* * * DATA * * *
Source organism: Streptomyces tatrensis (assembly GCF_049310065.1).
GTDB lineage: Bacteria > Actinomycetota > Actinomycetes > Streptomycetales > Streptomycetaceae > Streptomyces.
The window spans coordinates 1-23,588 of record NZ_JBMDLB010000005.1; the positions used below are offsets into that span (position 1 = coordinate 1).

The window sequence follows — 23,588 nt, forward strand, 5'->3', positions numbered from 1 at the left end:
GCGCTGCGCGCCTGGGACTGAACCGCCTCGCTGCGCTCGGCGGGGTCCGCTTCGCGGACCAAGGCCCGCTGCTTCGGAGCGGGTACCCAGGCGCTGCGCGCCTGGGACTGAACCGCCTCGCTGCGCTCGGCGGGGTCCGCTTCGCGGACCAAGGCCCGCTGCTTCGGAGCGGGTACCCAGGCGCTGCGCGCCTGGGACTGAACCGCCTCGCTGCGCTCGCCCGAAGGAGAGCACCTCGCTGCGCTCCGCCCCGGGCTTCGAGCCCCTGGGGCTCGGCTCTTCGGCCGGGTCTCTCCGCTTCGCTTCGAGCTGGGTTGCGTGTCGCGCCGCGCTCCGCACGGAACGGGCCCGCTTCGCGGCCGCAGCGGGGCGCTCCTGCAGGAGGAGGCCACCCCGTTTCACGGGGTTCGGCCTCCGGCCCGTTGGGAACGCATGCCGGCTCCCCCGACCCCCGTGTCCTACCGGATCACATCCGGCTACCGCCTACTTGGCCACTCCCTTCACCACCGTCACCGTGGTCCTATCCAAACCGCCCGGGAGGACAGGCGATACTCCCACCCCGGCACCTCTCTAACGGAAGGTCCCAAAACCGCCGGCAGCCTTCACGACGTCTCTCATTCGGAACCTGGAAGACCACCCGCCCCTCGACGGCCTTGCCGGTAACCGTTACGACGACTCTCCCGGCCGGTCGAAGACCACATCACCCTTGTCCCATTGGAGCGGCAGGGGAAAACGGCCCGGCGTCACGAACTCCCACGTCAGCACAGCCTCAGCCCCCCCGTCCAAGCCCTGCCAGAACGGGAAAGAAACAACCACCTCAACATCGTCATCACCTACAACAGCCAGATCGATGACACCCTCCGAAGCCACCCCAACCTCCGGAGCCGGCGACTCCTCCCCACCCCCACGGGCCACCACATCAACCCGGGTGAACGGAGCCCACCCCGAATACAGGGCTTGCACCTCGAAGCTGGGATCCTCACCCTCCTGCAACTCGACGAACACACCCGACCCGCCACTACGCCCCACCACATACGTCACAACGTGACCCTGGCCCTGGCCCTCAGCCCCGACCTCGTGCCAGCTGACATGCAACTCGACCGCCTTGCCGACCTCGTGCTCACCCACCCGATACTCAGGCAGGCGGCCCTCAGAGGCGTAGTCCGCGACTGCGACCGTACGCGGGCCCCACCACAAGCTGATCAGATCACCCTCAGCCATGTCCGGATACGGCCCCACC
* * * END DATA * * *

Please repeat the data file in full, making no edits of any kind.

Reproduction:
Source organism: Streptomyces tatrensis (assembly GCF_049310065.1).
GTDB lineage: Bacteria > Actinomycetota > Actinomycetes > Streptomycetales > Streptomycetaceae > Streptomyces.
The window spans coordinates 1-23,588 of record NZ_JBMDLB010000005.1; the positions used below are offsets into that span (position 1 = coordinate 1).

The window sequence follows — 23,588 nt, forward strand, 5'->3', positions numbered from 1 at the left end:
GCGCTGCGCGCCTGGGACTGAACCGCCTCGCTGCGCTCGGCGGGGTCCGCTTCGCGGACCAAGGCCCGCTGCTTCGGAGCGGGTACCCAGGCGCTGCGCGCCTGGGACTGAACCGCCTCGCTGCGCTCGGCGGGGTCCGCTTCGCGGACCAAGGCCCGCTGCTTCGGAGCGGGTACCCAGGCGCTGCGCGCCTGGGACTGAACCGCCTCGCTGCGCTCGCCCGAAGGAGAGCACCTCGCTGCGCTCCGCCCCGGGCTTCGAGCCCCTGGGGCTCGGCTCTTCGGCCGGGTCTCTCCGCTTCGCTTCGAGCTGGGTTGCGTGTCGCGCCGCGCTCCGCACGGAACGGGCCCGCTTCGCGGCCGCAGCGGGGCGCTCCTGCAGGAGGAGGCCACCCCGTTTCACGGGGTTCGGCCTCCGGCCCGTTGGGAACGCATGCCGGCTCCCCCGACCCCCGTGTCCTACCGGATCACATCCGGCTACCGCCTACTTGGCCACTCCCTTCACCACCGTCACCGTGGTCCTATCCAAACCGCCCGGGAGGACAGGCGATACTCCCACCCCGGCACCTCTCTAACGGAAGGTCCCAAAACCGCCGGCAGCCTTCACGACGTCTCTCATTCGGAACCTGGAAGACCACCCGCCCCTCGACGGCCTTGCCGGTAACCGTTACGACGACTCTCCCGGCCGGTCGAAGACCACATCACCCTTGTCCCATTGGAGCGGCAGGGGAAAACGGCCCGGCGTCACGAACTCCCACGTCAGCACAGCCTCAGCCCCCCCGTCCAAGCCCTGCCAGAACGGGAAAGAAACAACCACCTCAACATCGTCATCACCTACAACAGCCAGATCGATGACACCCTCCGAAGCCACCCCAACCTCCGGAGCCGGCGACTCCTCCCCACCCCCACGGGCCACCACATCAACCCGGGTGAACGGAGCCCACCCCGAATACAGGGCTTGCACCTCGAAGCTGGGATCCTCACCCTCCTGCAACTCGACGAACACACCCGACCCGCCACTACGCCCCACCACATACGTCACAACGTGACCCTGGCCCTGGCCCTCAGCCCCGACCTCGTGCCAGCTGACATGCAACTCGACCGCCTTGCCGACCTCGTGCTCACCCACCCGATACTCAGGCAGGCGGCCCTCAGAGGCGTAGTCCGCGACTGCGACCGTACGCGGGCCCCACCACAAGCTGATCAGATCACCCTCAGCCATGTCCGGATACGGCCCCACC